Copy number variations (CNVs) have been shown to contribute substantially to disease susceptibility in several inherited diseases including cancer. We conducted a genome-wide search for CNVs in blood-derived DNA from 79 individuals (62 melanoma patients and 17 spouse controls) of 30 high-risk melanoma-prone families without known segregating mutations using genome-wide comparative genomic hybridization (CGH) tiling arrays. We identified a duplicated region on chromosome 4q13 in germline DNA of all melanoma patients in a melanoma-prone family with three affected siblings. We confirmed the duplication using quantitative PCR and a custom-made CGH array design spanning the 4q13 region. The duplicated region contains 10 genes, most of which encode CXC chemokines. Among them, CXCL1 (melanoma growth-stimulating activity α) and IL8 (interleukin 8) have been shown to stimulate melanoma growth in vitro and in vivo. Our data suggests that the alteration of CXC chemokine genes may confer susceptibility to melanoma.
Familial melanoma; Germline copy number variations; disease susceptibility; CXC chemokines; chromosome 4q13
Hormonal differences are hypothesized to contribute to the approximately ≥2-fold higher thyroid cancer incidence rates among women compared with men worldwide. Although thyroid cancer cells express estrogen receptors and estrogen has a proliferative effect on papillary thyroid cancer (PTC) cells in vitro, epidemiologic studies have not found clear associations between thyroid cancer and female hormonal factors. We hypothesized that polymorphic variation in hormone pathway genes is associated with the risk of developing papillary thyroid cancer.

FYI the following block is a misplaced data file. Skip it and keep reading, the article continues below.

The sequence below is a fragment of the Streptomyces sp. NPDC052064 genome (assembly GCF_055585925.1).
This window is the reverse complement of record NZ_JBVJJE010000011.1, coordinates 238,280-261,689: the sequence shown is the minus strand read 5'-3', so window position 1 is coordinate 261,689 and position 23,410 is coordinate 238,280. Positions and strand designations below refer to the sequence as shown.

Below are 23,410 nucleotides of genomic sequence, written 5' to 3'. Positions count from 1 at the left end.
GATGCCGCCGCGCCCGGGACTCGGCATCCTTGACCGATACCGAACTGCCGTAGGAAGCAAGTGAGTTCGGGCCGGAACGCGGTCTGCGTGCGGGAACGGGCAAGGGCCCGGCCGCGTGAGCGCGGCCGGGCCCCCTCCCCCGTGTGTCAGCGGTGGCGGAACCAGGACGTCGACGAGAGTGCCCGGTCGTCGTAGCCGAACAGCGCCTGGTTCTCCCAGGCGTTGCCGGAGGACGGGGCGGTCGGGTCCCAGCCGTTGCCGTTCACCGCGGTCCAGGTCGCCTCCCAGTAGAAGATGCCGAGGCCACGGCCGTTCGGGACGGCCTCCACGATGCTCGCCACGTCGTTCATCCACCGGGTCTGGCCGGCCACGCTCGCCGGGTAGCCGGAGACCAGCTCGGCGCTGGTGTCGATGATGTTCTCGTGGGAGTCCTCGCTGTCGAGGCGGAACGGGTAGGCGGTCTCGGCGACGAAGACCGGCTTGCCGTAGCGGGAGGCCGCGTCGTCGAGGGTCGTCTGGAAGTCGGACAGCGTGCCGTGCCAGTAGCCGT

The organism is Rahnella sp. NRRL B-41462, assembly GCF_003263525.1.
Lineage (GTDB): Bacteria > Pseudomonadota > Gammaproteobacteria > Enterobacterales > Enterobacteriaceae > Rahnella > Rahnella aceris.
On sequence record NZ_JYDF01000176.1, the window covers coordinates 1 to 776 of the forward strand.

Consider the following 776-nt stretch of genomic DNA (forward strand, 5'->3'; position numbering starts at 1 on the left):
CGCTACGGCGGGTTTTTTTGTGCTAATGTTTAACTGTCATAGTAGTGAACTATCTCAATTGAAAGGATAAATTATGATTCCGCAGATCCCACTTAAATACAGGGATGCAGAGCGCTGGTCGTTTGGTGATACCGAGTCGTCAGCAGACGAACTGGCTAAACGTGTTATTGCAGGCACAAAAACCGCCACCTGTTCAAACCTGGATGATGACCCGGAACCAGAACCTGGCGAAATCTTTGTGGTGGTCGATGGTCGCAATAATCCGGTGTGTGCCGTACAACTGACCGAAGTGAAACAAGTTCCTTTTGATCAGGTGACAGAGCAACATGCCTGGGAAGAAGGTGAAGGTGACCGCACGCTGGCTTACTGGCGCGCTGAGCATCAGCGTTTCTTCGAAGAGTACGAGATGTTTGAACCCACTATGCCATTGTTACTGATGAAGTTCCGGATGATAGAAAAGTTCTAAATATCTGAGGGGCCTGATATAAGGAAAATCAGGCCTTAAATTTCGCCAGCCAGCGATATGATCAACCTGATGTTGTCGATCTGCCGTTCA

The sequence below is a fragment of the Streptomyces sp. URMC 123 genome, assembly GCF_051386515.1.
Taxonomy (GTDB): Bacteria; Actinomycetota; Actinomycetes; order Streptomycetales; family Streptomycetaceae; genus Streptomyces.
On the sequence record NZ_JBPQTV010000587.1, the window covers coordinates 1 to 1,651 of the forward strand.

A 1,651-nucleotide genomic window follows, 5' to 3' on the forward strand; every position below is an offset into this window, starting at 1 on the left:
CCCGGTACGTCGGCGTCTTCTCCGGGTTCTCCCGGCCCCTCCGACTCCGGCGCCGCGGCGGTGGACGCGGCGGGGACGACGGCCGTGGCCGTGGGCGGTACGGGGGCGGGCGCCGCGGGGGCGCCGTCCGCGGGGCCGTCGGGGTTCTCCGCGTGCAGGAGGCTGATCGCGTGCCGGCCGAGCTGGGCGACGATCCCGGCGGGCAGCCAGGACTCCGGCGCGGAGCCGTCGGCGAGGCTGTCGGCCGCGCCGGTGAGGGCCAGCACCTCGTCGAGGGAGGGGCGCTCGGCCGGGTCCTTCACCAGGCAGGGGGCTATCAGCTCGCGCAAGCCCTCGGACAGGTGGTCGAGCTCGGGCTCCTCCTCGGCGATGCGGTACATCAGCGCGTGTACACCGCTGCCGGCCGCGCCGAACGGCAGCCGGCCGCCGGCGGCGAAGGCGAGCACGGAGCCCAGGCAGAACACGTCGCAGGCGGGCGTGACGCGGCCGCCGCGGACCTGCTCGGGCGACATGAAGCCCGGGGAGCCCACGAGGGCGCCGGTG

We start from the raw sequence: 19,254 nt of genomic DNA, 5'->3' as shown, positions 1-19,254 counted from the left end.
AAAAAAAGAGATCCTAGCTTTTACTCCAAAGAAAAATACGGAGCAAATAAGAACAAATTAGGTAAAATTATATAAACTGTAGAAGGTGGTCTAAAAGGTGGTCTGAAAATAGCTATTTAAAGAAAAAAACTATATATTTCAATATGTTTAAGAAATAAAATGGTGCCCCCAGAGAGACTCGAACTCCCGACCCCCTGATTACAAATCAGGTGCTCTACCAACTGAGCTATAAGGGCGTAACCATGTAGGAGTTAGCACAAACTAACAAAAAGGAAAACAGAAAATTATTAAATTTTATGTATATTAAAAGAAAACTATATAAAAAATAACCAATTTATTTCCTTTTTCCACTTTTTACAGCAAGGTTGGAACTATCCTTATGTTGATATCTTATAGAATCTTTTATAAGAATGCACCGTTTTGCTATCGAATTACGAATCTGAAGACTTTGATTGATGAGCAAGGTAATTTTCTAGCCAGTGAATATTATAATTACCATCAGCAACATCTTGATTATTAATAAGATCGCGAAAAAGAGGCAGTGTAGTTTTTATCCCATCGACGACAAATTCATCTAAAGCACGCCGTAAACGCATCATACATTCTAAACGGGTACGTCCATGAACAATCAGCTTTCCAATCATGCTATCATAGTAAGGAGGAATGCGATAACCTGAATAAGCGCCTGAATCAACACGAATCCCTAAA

We evaluated the association between PTC and 1151 tag single nucleotide polymorphisms (SNPs) in 58 candidate gene regions involved in sex hormone synthesis and metabolism, gonadotropins, and prolactin in a case-control study of 344 PTC cases and 452 controls, frequency matched on age and sex. Odds ratios and p-values for the linear trend for the association between each SNP genotype and PTC risk were estimated using unconditional logistic regression. SNPs in the same gene region or pathway were aggregated using adaptive rank-truncated product methods to obtain gene region-specific or pathway-specific p-values. To account for multiple comparisons, we applied the false discovery rate method.
Seven SNPs had p-values for linear trend <0.01, including four in the CYP19A1 gene, but none of the SNPs remained significant after correction for multiple comparisons. Results were similar when restricting the dataset to women. p-values for examined gene regions and for all genes combined were ≥0.09.
Based on these results, SNPs in selected hormone pathway genes do not appear to be strongly related to PTC risk. This observation is in accord with the lack of consistent associations between hormonal factors and PTC risk in epidemiologic studies.